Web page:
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    Amazonification of eBay, this bit next please!

    By DBL | December 28, 2010

    The term ‘Amazonification of eBay’ has been banded about the eBay community for some time, used to describe how eBay is getting more like Amazon as time passes.

    If eBay were to take anything from the Amazon model it should be the handling of returns.  Buyer wants to return, click, no problem.

    Most eBay sellers will refund/exchange without any problems. Unfortunately some eBay buyers feel they have to threaten bad feedback to get their money back, some even use it as an opportunity extort more goods ‘or else’. Is this due to the eBay returns process not being so easy? Do buyers feel they have to threaten due to a previous bad experience?

    I would like all disputes to go through the eBay Resolution Centre and those closed satisfactorily, archived for future reference. Only open unresolved cases counted towards a sellers performance assessment for TRS (Top Rated Seller) status.

    I get claims only occasionally and those are by private email and through the messaging system with INR’s (items not received). It would be more ‘official’ if these claims all went via eBay resolution system, I would like to direct buyers via this system and then deal with them accordingly within the dispute process and not have the cases dealt with go against me.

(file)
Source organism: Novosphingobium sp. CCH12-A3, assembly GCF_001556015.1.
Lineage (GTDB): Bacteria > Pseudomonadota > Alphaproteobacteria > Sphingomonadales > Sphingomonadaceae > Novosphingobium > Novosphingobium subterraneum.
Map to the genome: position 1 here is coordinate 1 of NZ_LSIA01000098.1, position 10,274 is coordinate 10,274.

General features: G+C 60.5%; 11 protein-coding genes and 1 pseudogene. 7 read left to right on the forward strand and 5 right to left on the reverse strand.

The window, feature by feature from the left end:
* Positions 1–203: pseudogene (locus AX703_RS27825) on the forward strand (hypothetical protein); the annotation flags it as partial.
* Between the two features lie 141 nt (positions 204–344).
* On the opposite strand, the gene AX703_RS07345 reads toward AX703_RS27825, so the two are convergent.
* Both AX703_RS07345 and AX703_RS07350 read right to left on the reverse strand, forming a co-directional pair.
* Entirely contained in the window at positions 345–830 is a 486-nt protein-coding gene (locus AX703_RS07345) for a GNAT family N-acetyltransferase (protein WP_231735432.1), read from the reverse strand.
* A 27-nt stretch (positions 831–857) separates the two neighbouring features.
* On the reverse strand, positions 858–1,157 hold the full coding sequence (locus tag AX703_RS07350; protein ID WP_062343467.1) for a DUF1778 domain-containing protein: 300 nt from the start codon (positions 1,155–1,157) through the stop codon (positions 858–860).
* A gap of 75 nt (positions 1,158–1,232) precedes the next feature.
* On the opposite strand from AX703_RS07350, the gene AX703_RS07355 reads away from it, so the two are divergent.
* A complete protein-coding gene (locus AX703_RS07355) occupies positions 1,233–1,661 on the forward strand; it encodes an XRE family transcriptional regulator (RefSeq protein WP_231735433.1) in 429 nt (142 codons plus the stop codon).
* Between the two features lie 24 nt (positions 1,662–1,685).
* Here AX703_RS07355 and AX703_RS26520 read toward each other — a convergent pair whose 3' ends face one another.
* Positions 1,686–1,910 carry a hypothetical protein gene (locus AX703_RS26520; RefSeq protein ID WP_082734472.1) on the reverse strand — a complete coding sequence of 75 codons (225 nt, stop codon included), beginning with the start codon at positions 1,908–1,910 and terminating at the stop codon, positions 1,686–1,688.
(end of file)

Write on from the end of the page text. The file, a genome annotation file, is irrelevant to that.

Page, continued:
This would help eBay find a pattern with serial INR (item not received), as they may have wrong address details in of course LOL) and also SNAD (significantly not as described) claimants that are usually lost within the sellers messaging rather than counted officially.

    This would cut down the amount of time and stress for the business seller and also give the buyer more confidence to purchase, knowing there is a simple returns process should they be unhappy for ANY reason.

    This way the additional claims caused by the nature of specific categories, such as clothing sellers’ returns due to fit, would not go against the seller as a SNAD claim if they are dealt with accordingly and at the same time give that good buyer experience that eBay seeks.

    To coin an eBay phrase I read somewhere once that ‘we believe everyone is basically good’ well … this goes for sellers too, give them the chance not to be penalised for good customer service but route out the buyers who dishonestly take advantage of the flawed system.

    What do you think?

    Topics: eBay, General Meanderings, General Observations | No Comments »